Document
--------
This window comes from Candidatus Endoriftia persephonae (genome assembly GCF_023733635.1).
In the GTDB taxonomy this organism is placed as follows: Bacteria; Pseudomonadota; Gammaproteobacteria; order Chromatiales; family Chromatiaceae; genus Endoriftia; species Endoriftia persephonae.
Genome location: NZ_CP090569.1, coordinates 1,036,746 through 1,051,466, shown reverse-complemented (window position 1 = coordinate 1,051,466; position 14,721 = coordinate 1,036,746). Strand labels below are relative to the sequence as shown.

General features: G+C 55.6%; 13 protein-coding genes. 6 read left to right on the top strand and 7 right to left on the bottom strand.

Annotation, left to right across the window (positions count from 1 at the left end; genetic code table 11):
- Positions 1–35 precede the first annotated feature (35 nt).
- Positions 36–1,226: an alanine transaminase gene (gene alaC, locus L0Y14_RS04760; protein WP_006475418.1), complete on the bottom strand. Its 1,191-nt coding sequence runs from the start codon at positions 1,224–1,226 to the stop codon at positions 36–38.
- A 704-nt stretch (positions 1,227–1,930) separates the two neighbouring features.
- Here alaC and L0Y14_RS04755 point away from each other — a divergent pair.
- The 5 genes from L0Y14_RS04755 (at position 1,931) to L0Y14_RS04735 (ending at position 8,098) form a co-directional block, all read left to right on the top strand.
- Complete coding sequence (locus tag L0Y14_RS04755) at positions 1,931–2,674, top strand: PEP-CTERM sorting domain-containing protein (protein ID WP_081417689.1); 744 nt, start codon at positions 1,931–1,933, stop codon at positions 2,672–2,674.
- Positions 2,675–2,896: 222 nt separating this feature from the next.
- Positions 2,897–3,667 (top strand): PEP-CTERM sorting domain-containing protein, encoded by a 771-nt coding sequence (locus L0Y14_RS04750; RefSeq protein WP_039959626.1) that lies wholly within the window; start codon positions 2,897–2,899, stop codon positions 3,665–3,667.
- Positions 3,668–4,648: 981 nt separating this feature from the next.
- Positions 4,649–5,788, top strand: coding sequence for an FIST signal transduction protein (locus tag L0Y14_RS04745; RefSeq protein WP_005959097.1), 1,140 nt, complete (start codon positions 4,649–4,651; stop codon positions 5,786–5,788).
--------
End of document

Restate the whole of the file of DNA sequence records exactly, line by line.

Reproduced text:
This window comes from Candidatus Endoriftia persephonae (genome assembly GCF_023733635.1).
In the GTDB taxonomy this organism is placed as follows: Bacteria; Pseudomonadota; Gammaproteobacteria; order Chromatiales; family Chromatiaceae; genus Endoriftia; species Endoriftia persephonae.
Genome location: NZ_CP090569.1, coordinates 1,036,746 through 1,051,466, shown reverse-complemented (window position 1 = coordinate 1,051,466; position 14,721 = coordinate 1,036,746). Strand labels below are relative to the sequence as shown.

General features: G+C 55.6%; 13 protein-coding genes. 6 read left to right on the top strand and 7 right to left on the bottom strand.

Annotation, left to right across the window (positions count from 1 at the left end; genetic code table 11):
- Positions 1–35 precede the first annotated feature (35 nt).
- Positions 36–1,226: an alanine transaminase gene (gene alaC, locus L0Y14_RS04760; protein WP_006475418.1), complete on the bottom strand. Its 1,191-nt coding sequence runs from the start codon at positions 1,224–1,226 to the stop codon at positions 36–38.
- A 704-nt stretch (positions 1,227–1,930) separates the two neighbouring features.
- Here alaC and L0Y14_RS04755 point away from each other — a divergent pair.
- The 5 genes from L0Y14_RS04755 (at position 1,931) to L0Y14_RS04735 (ending at position 8,098) form a co-directional block, all read left to right on the top strand.
- Complete coding sequence (locus tag L0Y14_RS04755) at positions 1,931–2,674, top strand: PEP-CTERM sorting domain-containing protein (protein ID WP_081417689.1); 744 nt, start codon at positions 1,931–1,933, stop codon at positions 2,672–2,674.
- Positions 2,675–2,896: 222 nt separating this feature from the next.
- Positions 2,897–3,667 (top strand): PEP-CTERM sorting domain-containing protein, encoded by a 771-nt coding sequence (locus L0Y14_RS04750; RefSeq protein WP_039959626.1) that lies wholly within the window; start codon positions 2,897–2,899, stop codon positions 3,665–3,667.
- Positions 3,668–4,648: 981 nt separating this feature from the next.
- Positions 4,649–5,788, top strand: coding sequence for an FIST signal transduction protein (locus tag L0Y14_RS04745; RefSeq protein WP_005959097.1), 1,140 nt, complete (start codon positions 4,649–4,651; stop codon positions 5,786–5,788).